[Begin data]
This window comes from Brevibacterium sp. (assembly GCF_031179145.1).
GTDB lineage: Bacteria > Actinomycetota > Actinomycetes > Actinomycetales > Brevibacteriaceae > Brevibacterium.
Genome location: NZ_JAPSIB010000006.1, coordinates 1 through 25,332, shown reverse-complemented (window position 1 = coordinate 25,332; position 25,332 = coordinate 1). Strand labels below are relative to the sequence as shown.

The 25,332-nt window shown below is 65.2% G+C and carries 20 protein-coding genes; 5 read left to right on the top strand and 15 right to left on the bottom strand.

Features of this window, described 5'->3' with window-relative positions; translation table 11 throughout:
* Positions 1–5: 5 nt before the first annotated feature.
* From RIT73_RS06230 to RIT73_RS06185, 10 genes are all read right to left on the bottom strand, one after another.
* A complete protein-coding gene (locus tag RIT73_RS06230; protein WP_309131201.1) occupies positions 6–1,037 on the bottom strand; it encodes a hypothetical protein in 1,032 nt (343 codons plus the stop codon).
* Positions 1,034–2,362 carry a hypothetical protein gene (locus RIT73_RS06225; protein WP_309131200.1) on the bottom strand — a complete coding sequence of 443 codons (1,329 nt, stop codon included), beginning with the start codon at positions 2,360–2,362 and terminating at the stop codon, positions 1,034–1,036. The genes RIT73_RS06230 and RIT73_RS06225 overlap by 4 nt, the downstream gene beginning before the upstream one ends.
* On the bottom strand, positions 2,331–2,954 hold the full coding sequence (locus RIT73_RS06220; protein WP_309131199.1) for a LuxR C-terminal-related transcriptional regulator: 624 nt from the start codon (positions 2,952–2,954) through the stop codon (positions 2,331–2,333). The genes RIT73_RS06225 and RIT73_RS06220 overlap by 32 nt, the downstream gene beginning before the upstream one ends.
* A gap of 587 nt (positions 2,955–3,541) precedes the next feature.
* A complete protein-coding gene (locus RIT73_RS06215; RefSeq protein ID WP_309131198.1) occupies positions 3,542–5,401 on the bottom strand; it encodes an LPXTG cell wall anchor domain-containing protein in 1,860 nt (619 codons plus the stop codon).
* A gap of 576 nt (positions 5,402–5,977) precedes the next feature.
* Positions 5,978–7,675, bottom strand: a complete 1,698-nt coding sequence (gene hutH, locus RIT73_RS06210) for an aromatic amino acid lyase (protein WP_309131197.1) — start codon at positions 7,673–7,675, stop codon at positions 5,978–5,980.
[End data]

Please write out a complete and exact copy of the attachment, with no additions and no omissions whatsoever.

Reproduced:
This window comes from Brevibacterium sp. (assembly GCF_031179145.1).
GTDB lineage: Bacteria > Actinomycetota > Actinomycetes > Actinomycetales > Brevibacteriaceae > Brevibacterium.
Genome location: NZ_JAPSIB010000006.1, coordinates 1 through 25,332, shown reverse-complemented (window position 1 = coordinate 25,332; position 25,332 = coordinate 1). Strand labels below are relative to the sequence as shown.

The 25,332-nt window shown below is 65.2% G+C and carries 20 protein-coding genes; 5 read left to right on the top strand and 15 right to left on the bottom strand.

Features of this window, described 5'->3' with window-relative positions; translation table 11 throughout:
* Positions 1–5: 5 nt before the first annotated feature.
* From RIT73_RS06230 to RIT73_RS06185, 10 genes are all read right to left on the bottom strand, one after another.
* A complete protein-coding gene (locus tag RIT73_RS06230; protein WP_309131201.1) occupies positions 6–1,037 on the bottom strand; it encodes a hypothetical protein in 1,032 nt (343 codons plus the stop codon).
* Positions 1,034–2,362 carry a hypothetical protein gene (locus RIT73_RS06225; protein WP_309131200.1) on the bottom strand — a complete coding sequence of 443 codons (1,329 nt, stop codon included), beginning with the start codon at positions 2,360–2,362 and terminating at the stop codon, positions 1,034–1,036. The genes RIT73_RS06230 and RIT73_RS06225 overlap by 4 nt, the downstream gene beginning before the upstream one ends.
* On the bottom strand, positions 2,331–2,954 hold the full coding sequence (locus RIT73_RS06220; protein WP_309131199.1) for a LuxR C-terminal-related transcriptional regulator: 624 nt from the start codon (positions 2,952–2,954) through the stop codon (positions 2,331–2,333). The genes RIT73_RS06225 and RIT73_RS06220 overlap by 32 nt, the downstream gene beginning before the upstream one ends.
* A gap of 587 nt (positions 2,955–3,541) precedes the next feature.
* A complete protein-coding gene (locus RIT73_RS06215; RefSeq protein ID WP_309131198.1) occupies positions 3,542–5,401 on the bottom strand; it encodes an LPXTG cell wall anchor domain-containing protein in 1,860 nt (619 codons plus the stop codon).
* A gap of 576 nt (positions 5,402–5,977) precedes the next feature.
* Positions 5,978–7,675, bottom strand: a complete 1,698-nt coding sequence (gene hutH, locus RIT73_RS06210) for an aromatic amino acid lyase (protein WP_309131197.1) — start codon at positions 7,673–7,675, stop codon at positions 5,978–5,980.